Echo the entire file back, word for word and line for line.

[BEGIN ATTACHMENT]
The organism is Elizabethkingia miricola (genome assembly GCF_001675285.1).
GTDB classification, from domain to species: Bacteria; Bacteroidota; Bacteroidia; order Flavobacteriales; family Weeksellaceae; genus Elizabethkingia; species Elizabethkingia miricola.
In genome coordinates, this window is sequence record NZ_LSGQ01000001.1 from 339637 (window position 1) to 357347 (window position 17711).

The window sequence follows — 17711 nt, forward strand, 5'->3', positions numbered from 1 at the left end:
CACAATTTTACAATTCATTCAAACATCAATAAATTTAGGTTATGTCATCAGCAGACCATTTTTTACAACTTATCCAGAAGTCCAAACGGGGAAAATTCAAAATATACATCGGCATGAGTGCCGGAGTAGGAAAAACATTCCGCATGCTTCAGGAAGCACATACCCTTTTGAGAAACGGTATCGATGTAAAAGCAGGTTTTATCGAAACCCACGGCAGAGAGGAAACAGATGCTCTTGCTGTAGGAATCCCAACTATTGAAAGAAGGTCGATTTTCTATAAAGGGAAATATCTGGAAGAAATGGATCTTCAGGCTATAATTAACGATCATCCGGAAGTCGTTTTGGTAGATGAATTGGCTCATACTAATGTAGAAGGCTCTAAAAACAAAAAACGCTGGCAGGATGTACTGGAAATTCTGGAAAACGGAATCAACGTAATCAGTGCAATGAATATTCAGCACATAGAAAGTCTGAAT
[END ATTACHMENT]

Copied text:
The organism is Elizabethkingia miricola (genome assembly GCF_001675285.1).
GTDB classification, from domain to species: Bacteria; Bacteroidota; Bacteroidia; order Flavobacteriales; family Weeksellaceae; genus Elizabethkingia; species Elizabethkingia miricola.
In genome coordinates, this window is sequence record NZ_LSGQ01000001.1 from 339637 (window position 1) to 357347 (window position 17711).

The window sequence follows — 17711 nt, forward strand, 5'->3', positions numbered from 1 at the left end:
CACAATTTTACAATTCATTCAAACATCAATAAATTTAGGTTATGTCATCAGCAGACCATTTTTTACAACTTATCCAGAAGTCCAAACGGGGAAAATTCAAAATATACATCGGCATGAGTGCCGGAGTAGGAAAAACATTCCGCATGCTTCAGGAAGCACATACCCTTTTGAGAAACGGTATCGATGTAAAAGCAGGTTTTATCGAAACCCACGGCAGAGAGGAAACAGATGCTCTTGCTGTAGGAATCCCAACTATTGAAAGAAGGTCGATTTTCTATAAAGGGAAATATCTGGAAGAAATGGATCTTCAGGCTATAATTAACGATCATCCGGAAGTCGTTTTGGTAGATGAATTGGCTCATACTAATGTAGAAGGCTCTAAAAACAAAAAACGCTGGCAGGATGTACTGGAAATTCTGGAAAACGGAATCAACGTAATCAGTGCAATGAATATTCAGCACATAGAAAGTCTGAAT